Everyone is forgetful sometimes. Forgetting an item while grocery shopping, misplacing your keys, missing your exit while driving or not remembering an appointment every so often are no real causes for concern. Forgetfulness can seem to get worse when you’re experiencing stress, are especially busy, have taken on a new challenge, or haven’t been getting enough sleep. Occasional memory lapses are apart of the normal aging process, and there is probably no cause for alarm if forgetfulness or absentmindedness are not getting significantly worse or accompanied by other problems like personality changes, disorientation, frequent struggles to find the right words or difficulty completing familiar tasks.
The difference between normal forgetfulness and dementia is that dementia causes memory loss and other issues that disrupt daily life and become disabling.
Is Dementia a Normal Part of Aging?
Unlike normal age-related changes in memory and thinking, which may be occasionally bothersome or frustrating but don’t significantly disrupt a person’s life, dementia is not part of the normal aging process. Dementia is defined by the Centers for Disease Control and Prevention (CDC) as the impaired ability to remember, think or make decisions that interferes with doing everyday activities. Alzheimer’s disease is the most common type of dementia, but there are several other forms of the disease.
Signs and Symptoms of Dementia
According to the CDC, symptoms of dementia can vary widely from person to person. People with dementia often have problems with memory, attention, communication, reasoning, judgment, task completion, problem-solving, mood, behavior, and spatial and visual perception.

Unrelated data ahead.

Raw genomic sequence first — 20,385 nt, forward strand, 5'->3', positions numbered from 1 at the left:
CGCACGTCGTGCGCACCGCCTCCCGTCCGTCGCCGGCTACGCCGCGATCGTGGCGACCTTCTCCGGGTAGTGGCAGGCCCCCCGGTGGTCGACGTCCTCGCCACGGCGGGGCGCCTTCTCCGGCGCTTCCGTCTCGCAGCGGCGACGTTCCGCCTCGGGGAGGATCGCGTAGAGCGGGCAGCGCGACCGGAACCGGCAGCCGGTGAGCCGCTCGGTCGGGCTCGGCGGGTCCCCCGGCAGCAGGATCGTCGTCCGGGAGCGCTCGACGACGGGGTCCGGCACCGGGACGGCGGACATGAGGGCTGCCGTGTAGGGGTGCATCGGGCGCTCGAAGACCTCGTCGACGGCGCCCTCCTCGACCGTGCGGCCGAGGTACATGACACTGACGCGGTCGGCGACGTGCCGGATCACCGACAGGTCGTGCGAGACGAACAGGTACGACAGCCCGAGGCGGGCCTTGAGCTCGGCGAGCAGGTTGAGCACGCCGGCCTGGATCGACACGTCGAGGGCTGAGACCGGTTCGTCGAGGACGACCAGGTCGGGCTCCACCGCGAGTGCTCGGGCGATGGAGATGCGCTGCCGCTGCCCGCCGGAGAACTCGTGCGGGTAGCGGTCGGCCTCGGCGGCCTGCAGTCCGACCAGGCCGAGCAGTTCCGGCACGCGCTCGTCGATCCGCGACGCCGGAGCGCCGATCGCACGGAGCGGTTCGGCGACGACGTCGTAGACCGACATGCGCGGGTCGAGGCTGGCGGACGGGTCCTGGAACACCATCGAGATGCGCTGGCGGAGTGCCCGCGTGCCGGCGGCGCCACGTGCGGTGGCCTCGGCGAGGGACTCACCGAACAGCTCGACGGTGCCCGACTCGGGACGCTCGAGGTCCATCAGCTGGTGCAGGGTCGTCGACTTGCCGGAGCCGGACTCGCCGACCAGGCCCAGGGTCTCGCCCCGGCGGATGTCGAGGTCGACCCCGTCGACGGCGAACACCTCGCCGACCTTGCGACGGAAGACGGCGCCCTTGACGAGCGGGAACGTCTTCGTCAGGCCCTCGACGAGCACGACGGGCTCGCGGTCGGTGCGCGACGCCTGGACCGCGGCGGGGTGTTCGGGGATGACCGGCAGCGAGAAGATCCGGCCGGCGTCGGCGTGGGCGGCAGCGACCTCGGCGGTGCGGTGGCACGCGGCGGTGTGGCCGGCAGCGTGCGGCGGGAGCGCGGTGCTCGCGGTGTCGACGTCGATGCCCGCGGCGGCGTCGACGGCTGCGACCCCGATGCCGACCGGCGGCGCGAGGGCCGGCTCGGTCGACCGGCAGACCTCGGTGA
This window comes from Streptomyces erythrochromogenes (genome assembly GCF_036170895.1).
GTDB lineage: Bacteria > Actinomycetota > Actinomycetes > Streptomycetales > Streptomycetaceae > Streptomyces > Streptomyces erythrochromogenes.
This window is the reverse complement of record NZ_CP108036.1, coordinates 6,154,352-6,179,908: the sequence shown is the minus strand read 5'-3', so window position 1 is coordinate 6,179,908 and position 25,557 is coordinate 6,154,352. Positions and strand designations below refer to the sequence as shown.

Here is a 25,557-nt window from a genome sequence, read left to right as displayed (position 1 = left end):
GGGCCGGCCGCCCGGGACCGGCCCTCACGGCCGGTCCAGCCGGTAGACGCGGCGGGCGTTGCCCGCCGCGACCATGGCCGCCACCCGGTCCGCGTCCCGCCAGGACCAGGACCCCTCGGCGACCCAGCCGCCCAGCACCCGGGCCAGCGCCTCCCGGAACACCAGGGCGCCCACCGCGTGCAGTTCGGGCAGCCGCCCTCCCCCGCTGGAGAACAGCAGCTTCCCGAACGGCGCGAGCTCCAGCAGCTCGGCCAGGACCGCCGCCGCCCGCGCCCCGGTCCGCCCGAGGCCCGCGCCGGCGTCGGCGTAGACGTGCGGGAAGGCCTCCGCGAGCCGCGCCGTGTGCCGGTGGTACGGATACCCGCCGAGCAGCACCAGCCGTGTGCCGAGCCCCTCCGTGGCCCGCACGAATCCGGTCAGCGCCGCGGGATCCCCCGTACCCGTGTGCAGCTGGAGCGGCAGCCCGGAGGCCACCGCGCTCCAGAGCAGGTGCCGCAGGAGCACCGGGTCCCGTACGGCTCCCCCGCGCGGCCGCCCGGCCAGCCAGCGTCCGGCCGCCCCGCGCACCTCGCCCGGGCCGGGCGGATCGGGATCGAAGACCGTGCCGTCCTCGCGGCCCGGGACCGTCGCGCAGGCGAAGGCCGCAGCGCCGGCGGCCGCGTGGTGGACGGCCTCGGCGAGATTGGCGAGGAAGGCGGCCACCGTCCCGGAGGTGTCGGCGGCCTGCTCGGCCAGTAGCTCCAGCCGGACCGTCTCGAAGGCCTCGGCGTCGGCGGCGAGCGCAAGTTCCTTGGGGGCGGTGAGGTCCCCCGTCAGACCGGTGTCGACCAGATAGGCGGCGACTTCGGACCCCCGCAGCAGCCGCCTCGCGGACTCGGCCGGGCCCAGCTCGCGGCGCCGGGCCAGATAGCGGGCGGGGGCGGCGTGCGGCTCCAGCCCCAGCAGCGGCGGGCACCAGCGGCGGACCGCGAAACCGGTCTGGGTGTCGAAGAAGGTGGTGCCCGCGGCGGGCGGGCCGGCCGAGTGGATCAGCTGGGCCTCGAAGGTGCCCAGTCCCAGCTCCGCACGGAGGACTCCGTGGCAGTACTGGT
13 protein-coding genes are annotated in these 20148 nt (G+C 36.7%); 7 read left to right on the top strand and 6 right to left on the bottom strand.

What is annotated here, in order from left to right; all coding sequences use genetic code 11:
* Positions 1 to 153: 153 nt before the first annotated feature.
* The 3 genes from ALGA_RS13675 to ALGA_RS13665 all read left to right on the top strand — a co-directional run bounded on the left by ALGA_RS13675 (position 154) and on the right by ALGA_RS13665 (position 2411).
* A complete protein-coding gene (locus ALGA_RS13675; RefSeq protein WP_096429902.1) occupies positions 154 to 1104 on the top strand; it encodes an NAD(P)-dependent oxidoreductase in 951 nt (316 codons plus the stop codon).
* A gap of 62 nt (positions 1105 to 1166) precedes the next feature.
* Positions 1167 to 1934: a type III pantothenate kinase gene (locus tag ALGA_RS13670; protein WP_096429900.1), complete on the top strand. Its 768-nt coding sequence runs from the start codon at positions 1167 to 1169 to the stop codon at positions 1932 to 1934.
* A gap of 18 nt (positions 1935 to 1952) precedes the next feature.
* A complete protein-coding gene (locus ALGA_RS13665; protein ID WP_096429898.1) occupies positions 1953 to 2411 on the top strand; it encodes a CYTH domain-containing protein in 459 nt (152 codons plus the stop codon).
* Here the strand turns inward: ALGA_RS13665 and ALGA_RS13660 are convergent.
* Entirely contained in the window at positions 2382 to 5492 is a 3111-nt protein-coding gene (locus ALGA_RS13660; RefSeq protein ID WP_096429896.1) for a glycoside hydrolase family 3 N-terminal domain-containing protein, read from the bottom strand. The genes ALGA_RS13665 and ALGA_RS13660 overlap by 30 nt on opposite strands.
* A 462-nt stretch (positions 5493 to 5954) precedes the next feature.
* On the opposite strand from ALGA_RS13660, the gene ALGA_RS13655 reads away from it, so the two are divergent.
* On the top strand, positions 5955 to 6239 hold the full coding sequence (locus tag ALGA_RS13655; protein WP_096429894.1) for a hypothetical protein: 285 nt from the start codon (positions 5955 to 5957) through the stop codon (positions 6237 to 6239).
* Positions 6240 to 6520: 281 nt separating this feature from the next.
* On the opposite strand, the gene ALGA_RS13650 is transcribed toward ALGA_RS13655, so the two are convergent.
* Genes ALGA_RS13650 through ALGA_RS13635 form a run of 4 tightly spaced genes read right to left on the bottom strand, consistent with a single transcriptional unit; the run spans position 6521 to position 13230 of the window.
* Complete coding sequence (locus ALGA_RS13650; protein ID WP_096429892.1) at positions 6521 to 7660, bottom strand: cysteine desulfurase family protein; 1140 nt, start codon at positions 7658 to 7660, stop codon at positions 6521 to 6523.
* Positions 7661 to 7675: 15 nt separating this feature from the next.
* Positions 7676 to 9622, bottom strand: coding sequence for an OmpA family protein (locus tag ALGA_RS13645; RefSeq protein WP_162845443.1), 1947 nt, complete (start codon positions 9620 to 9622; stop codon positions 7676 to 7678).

Early signs a loved one may be developing dementia include:
- Frequently forgetting important dates and events
- Having trouble remembering names of friends and loved ones
- Asking for the same information over and over
- Trouble completing and staying focused on familiar tasks (like following a recipe or balancing a checkbook)
- Significant difficulty concentrating
- Getting lost driving to or walking around a familiar location
- Forgetting how to play a favorite game or participate in a favorite hobby
- Losing track of dates and seasons
- Not knowing where they are or how they got there
- Difficulty reading (not due to vision problems)
- Trouble judging distances or color/contrast \
- Problems following a conversation or frequent trouble finding the right words
- Constantly losing items and being unable to find them
- Poor financial judgment
- A decline in personal hygiene
- Withdrawal from hobbies and social activities
- Increased irritability and personality changes
These signs do not necessarily mean someone is developing dementia. Many of these symptoms can also stem from emotional stress or grief, mental health issues like anxiety or depression, reactions to a new medication, and medical problems like head injuries, vitamin deficiencies, thyroid disorders, infections, stroke and tumors. That’s why it’s important to consult a medical professional if your loved one has several of these symptoms, or if the symptoms seem to linger after a stressful event.